Let me just say, I love Harry Partch. I love his whole concept of music, body of work and the instruments he made. I read his book Genesis of a Music and that sent me off on so many ideas to research, including ancient Greek and Arabic music. Also, learning about his unique tuning system started to spin some wheels in my brain that made me come up with a tuning system I use sometimes (36 notes to the octave).

I am definitely fascinated by what other self-built instrument designers are doing. Some of the other self-build instrument designers I know are doing incredible things and I learn a lot from them. This includes Ken Butler, Terry Dame, Onyx Ashanti, Ed Potokar, and Max Abeles. I’ve never played any of Harry Partch’s instruments, but I have messed around on some of the people’s creations I named above.

I think the most beautiful thing about making instruments is that everyone does it differently and everyone customizes their creations for what they need. I think some people hate computers so they don’t use them, but I like to use computers. Some people make massive beautiful sculptural type instruments, but I like to have my instruments as compact and portable as possible.

I think what all of these people are brining to the table is getting over the fear that what they make might suck, being willing to experiment, wanting to express themselves with a unique artistic voice, and taking full advantage of what’s available. And what I mean by what’s available includes what you might find in the trash, what you might find in your backyard, the latest fastest new microcontroller, or something you can 3D print yourself.

Francesco Tristano told me: “The piano is a synthesizer.” I've never been entirely convinced about that statement. If you look at traditional instruments like the piano or violin, what's your take on them when it comes to their ability to realise your creative vision(s)?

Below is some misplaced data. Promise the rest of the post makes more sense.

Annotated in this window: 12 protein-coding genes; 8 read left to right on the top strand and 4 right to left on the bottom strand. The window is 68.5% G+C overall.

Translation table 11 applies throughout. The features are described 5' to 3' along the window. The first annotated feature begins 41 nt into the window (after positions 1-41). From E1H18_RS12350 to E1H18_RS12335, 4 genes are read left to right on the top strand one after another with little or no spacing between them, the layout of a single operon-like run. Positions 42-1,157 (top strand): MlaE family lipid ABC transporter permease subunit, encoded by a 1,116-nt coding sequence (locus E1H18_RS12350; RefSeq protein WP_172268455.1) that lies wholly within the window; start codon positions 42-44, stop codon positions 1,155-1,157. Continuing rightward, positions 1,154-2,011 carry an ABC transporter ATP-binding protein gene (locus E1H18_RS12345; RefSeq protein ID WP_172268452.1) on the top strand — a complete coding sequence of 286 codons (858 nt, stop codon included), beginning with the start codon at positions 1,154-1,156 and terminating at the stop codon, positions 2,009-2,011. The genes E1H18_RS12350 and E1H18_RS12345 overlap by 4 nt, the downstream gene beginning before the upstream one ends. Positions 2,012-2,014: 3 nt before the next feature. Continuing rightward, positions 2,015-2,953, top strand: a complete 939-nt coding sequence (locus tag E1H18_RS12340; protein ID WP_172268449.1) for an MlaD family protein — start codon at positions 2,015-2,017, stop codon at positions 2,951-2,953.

With a synth you can customize the sound a bit and have lots of sustain if you need it. With a piano, while you can put paper clips and coins on the strings like John Cage did, you can’t really customize it that much. It was designed to play notes that will decay and the notes don’t evolve much like they could with a synth.

My take is that a lot of instruments, like the acoustic guitar for instance, were designed to do a certain thing. It takes some work to get them to do something different. I would rather start with an instrument that’s more customizable to realize my vision than to put in a ton of time to make an acoustic guitar or piano bend to what I want.

I would like to add though, that traditional acoustic instruments are really great to compose with or improvise ideas on. I can have a musical idea and hear it right away with a guitar. I also learned almost everything I know about music from practicing guitar, so in my opinion traditional instruments are the best way to learn about harmony, melody, improvising and how to play music.

Were you ever interested in the prepared piano or similar approaches?

For myself I’m not too interested in altering other instruments, just because I sort of have a system I like for making instruments. But I do have a John Cage Prepared Piano sample pack that I have been using on various things for decades.

I have to admit, I am also attracted to the fact that I make electronic instruments with no acoustic properties at all. If they break I can’t make any sound at all. That kind of risk and faith that I have in my instruments is a little powerful to me.

1 / 2
Next page:
Part 2